On March 13, 2019, Google released the first beta version of the new Android Q exclusively for its Pixel smartphones. The final release is planned for the third quarter of 2019 after six beta versions planned in between, each supported by more phones.
Android owners were excited to hear about the new OS, and some have even tested it already. We decided to share everything we know about the software so far.
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Release timing & dates
- March 13: the first beta version for Android 10 developers launched.
- April 3: Android Q beta-2 launch.
- May 7: Android Q beta-3 launch.
- Early June: final updates, beta-4 launch.
- July: beta 5 and beta 6 releases.
- August: final release to prod.
What name will it get?
Since version 1.5, Android was naming each release after something sweet: 1.5 Cupcake, 1.6 Donut, 2.0 Eclair, 2.3 Gingerbread, up to current Pie version. So after what sweet thing the newest OS will be named? The options are not numerous.
- Queijadinha — sweet Portugal cupcakes with cheese.
- Qurabiya — oriental cookies made of short paste.
- Quindim — popular Brazilian dessert made of sugar, eggs, and coconut.
There is also Quench Gum, but it isn’t very popular, and there is Quaker Oats dry breakfast cereal, but that would be weird. So maybe Google will decide to change the traditions and use some other foods names or move straight to R with its rice pudding, red velvet cake, and Raffaello.
What’s new (compared to Oreo)?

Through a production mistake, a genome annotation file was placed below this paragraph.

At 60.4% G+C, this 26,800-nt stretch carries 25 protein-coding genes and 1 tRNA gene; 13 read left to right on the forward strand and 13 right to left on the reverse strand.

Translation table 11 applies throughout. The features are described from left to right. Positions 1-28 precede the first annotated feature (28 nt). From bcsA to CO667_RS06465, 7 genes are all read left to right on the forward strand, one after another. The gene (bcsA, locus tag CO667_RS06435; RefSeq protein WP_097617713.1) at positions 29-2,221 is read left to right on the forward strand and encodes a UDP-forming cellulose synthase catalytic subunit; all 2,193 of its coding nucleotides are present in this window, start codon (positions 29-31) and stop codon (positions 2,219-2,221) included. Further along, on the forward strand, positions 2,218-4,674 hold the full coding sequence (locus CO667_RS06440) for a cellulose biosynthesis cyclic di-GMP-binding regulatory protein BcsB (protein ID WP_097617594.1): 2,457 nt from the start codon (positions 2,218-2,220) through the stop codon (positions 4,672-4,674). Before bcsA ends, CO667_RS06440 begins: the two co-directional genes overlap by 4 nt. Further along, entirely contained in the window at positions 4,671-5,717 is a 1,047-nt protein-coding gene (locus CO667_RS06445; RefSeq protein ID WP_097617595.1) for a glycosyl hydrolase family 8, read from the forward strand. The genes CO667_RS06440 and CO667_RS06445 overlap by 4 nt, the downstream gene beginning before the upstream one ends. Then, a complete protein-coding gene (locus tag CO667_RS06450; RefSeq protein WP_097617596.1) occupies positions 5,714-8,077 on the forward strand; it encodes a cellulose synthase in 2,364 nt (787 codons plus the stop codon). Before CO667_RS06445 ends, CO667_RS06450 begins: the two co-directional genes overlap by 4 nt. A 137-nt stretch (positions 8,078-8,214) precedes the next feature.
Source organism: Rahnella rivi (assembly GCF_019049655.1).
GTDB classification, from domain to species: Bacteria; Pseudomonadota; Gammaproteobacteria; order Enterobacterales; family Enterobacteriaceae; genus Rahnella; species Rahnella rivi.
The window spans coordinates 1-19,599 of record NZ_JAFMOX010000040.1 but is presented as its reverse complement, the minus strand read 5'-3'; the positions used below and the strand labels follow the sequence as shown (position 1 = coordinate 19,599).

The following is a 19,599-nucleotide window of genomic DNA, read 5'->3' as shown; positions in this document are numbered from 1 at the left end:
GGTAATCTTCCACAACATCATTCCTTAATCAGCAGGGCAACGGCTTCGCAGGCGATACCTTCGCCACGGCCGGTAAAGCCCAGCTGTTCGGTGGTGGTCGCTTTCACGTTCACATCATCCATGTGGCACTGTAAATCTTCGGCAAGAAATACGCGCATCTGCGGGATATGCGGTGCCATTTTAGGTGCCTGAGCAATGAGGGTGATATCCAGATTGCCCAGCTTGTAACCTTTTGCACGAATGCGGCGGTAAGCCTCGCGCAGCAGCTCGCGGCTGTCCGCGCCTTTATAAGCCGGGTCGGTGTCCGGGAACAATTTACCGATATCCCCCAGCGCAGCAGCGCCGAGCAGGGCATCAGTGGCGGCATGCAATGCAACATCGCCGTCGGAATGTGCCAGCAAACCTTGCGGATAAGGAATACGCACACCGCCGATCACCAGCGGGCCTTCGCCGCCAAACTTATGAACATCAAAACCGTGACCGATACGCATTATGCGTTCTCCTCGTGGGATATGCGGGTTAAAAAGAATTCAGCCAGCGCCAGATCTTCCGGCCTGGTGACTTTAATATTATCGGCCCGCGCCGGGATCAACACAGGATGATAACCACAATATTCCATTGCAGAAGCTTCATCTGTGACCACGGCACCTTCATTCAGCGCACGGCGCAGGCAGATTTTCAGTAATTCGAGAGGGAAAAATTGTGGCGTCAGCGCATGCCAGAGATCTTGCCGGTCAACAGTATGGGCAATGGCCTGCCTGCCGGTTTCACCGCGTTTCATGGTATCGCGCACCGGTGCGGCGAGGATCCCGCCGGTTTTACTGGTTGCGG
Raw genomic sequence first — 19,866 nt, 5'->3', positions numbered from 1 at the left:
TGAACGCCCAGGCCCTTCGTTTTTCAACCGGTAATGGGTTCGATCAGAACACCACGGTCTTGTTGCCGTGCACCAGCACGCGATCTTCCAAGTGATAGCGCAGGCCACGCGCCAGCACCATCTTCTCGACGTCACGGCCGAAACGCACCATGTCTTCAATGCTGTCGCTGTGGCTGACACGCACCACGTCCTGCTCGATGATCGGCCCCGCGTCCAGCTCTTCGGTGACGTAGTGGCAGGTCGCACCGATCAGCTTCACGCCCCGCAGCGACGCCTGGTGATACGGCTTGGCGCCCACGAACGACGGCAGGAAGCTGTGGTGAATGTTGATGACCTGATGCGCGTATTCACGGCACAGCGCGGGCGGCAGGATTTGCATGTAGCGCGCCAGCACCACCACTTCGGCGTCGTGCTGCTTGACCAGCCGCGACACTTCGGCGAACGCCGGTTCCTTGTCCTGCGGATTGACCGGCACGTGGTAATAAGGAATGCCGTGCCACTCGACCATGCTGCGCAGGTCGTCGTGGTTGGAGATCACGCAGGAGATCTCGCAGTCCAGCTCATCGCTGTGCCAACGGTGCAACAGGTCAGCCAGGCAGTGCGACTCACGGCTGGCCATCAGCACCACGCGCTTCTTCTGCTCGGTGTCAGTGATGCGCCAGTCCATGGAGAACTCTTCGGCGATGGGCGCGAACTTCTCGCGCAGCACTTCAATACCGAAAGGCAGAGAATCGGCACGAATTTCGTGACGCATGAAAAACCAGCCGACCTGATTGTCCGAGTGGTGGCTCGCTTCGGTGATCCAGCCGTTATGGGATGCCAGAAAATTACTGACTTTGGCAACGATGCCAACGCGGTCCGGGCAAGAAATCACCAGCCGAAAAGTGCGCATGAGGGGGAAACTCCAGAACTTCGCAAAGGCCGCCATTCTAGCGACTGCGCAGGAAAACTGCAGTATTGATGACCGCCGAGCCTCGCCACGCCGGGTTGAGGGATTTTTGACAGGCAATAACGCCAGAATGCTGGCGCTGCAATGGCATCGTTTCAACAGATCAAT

Android Q is the 10th generation of Google’s OS for mobile devices. As every anniversary release, it is expected to present some highlights and considerable improvements users didn’t get in Android 9 Pie. We’ve learned a bit about the newest features, and here are some we like the most.
Google didn’t kill the Back button as it was supposed earlier but developed a method of switching between the running apps with gestures. Now users can do it by drawing a small semi-circle from left to right. To delete the notifications, you’ll need to swipe to the right.
It’s true, there will be no need to install apps to capture what is going on the screen. You will be able to do it with built-in tools, although some settings are required. You’ll need to activate developers mode (this may bother some users) and activate a feature.
Now, all the windows in the multitasking menu will have rounded edges. This is not a huge innovation, but it can’t go unnoticed. It seems that Google decided to support the latest smartphone design trends or maybe just to unify the look of devices and windows they display.
Confirmation of authorization
The button for confirmation of password entering will look different. Instead of a monochrome check mark, we’ll get a LED-lit blue arrow in Android Q. It will look much more impressive and it is more convenient, according to the users.
After you delete an icon from the home screen, you’ll see a window with a “yes/no” suggestion, just in case you’ve changed your mind quickly or accidentally deleted a wrong thing.
Share a connection
You can share an active Wi-Fi connection with your friend by letting them scan a QR code. For this, you’ll need to open a list of connections, choose an active one, and receive a QR code by confirming your identity.
Google developers changed the design of the sharing menu. Now it will remind the one used in iOS more. The functions won’t change: users will be able to send links and files to other users or save in drafts.
Colors and fonts
Users will be able to change interface fonts and colors, as well as colors of icons, in the notifications center, but only after activating the developer mode. If having an original interface sounds like something you’ve been waiting for, and you enjoy personalized experience, it’s time to cheer up.